Friday March 16, 2007
7:00 pm Symposium Opening: Dr. Peter McAllister, Director, University of Arizona School of Music (See bio in breakout session Sat pm.)
7:15 pm Lecture Demonstration in Crowder Hall, School of Music, University of Arizona
Dr. William S. Bickel, Prof. Emeritus University of Arizona Dept. of Physics – “ The Physics of Music: From Nanometer Guitars to Light -Year Black-Hole Bassoons. What are the Limits?”
- William S. Bickel, Ph.D. is a University Distinguished Professor of Physics at the University of Arizona. He is an experimental physicist in the research areas of Atomic Physics, Optical Spectroscopy, Optics of Small Particles, Non-Linear Optics and Acoustics. His main interest is in the spectra of atoms and ions and the measurement of atomic, ionic and molecular cross-sections, mean lives and transition rates. These numbers are needed to determine the age and size of the Universe, the composition of stars and galaxies and trace elements in earthly matter. He uses particle accelerators (Van de Graaffs) to accelerate fundamental particles, atoms and ions and cause them to interact with gases, liquids and solids. His optical research deals with the scattering of polarized light from small particles to study fundamental properties, pollution, atmospheric phenomena, small defects in optical material and time dependent reactions in bio-material. He has developed course material for over 17 science/physics/math courses including laboratory classes in Spectroscopy, Optics, Acoustics, Light Scattering, Optical Interferometry, Vacuum Techniques, Accelerator Physics, Basic Electronics and Imaging/Detector Physics. He has won awards for innovative and outstanding teaching and for his long term contributions to quality education.
Dr. Alexander Tentser, University of Arizona Dept of Music, Pima College Dept of Music. (See bio in breakout session Sat am.)
- Dr. John Ritter, Artist-in-Residence University of Arizona Dept of MusicJohn Steele Ritter has had a distinguished career as a pianist and teacher. As professor of music at Pomona College in Claremont, California from 1963 to 1991, Mr. Ritter was active in southern California as a performer of solo recitals, concertos and a wide variety of chamber music. Mr. Ritter is best known for his 25-year collaboration with the (late) renowned flutist, Jean-Pierre Rampal. Together they performed over 500 concerts throughout the world and made more than a dozen recordings. Mr. Ritter also collaborated with oboist Heinz Holliger from 1980 to 1994. Professor Ritter is happy to continue an active retirement this year as Artist-in-Residence at the University of Arizona.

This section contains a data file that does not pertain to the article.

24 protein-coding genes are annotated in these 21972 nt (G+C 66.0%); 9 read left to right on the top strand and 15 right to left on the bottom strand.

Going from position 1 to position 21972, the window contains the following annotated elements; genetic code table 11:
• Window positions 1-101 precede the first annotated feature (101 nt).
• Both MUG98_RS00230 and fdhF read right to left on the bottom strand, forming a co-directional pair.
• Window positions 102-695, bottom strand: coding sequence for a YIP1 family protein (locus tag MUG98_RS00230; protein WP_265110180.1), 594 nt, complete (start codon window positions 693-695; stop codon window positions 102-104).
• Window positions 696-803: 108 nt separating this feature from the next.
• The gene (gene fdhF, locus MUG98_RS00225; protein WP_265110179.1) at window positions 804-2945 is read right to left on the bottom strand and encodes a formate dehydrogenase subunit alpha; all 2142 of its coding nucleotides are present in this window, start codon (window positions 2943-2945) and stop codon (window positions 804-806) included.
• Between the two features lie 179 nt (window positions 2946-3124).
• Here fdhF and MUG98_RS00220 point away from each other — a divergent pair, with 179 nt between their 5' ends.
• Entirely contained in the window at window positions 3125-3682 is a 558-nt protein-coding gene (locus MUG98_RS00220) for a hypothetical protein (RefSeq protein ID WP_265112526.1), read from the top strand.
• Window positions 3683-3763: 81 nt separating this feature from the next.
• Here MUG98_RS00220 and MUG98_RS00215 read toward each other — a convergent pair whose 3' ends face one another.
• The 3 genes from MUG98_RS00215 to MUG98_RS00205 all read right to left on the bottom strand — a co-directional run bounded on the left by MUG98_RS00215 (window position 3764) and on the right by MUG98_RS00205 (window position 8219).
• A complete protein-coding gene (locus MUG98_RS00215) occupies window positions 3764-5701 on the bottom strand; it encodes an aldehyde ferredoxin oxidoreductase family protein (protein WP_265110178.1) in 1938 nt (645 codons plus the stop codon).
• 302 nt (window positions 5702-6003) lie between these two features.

Saturday, March 17, 2007
8:00 Opening of the Morning Session: Dr. Angela LaSalle (See bio in breakout session Sat am.)
Invocation: Rev. Dr. Jonathan Ellerby, Canyon Ranch, Tucson, Az.
- Rev. Jonathan Ellerby, Ph.D., is the Director of Spiritual Programs and Services at Canyon Ranch, Tucson. Jonathan holds a BA from University of Regina, an MA from the University of Manitoba and Ph.D. from the Graduate Theological Foundation. For 20 years Jonathan has explored healing systems and spiritual traditions through his studies and travels around the world. He has learned with holistic healers and spiritual leaders from more than 35 different cultures. Jonathan has published in the fields of holistic health, spirituality and health, and organizational wellness. Jonathan is an ordained Interfaith minister with years of experience as a speaker, consultant, and integrative healing practitioner.
Plenary Presentation: Dr. Manfred Clynes, Lombardi Cancer Center, Department of Oncology, Department of Physiology and Biophysics, Georgetown University
Washington DC – “Body-Mind Interaction of Qualia of Expression, in Life and in Music.”
- Manfred Clynes holds a D.Sc. degree from the University of Melbourne, an M.Sc from Juilliard, and a B.Sc.Eng from the University of Melbourne. He resides in Sonoma CA, and is adjunct Professor at Georgetown University, Oncology and Physioliogy Depts., and has not ceased to be creative, and is still trying to improve his piano playing. He is recognized for his invention of the CAT computer for the study of the electrical function of the brain, discovery of sentic cycles and is the holder of some 40 patents which are used all over the world. He discovered the biologic law of Unidirectional Rate Sensitivity or Rein Control, for neural sensing and hormonal systems, and even plant physiology. In music his SuperConductor(r) software program incorporates related deep principles of musicality which he discovered in the 1980s when Director of the Music Resarch Center in Sydney of the University of Sydney, Conservatory of Music, founded for his work. His hundreds of interpetations on SuperConductor of the works of Beethoven, Bach and Mozart have been praised as superlatively beautiful. His piano performances, recorded live, of the Goldberg Variations of J.S. Bach, and of Beethoven's Diabelli Variations are considered unsurpassed. Applying for three patents last month, he also recorded Beethoven's Eroica Symphony. The last movt. of this will be played at this presentation.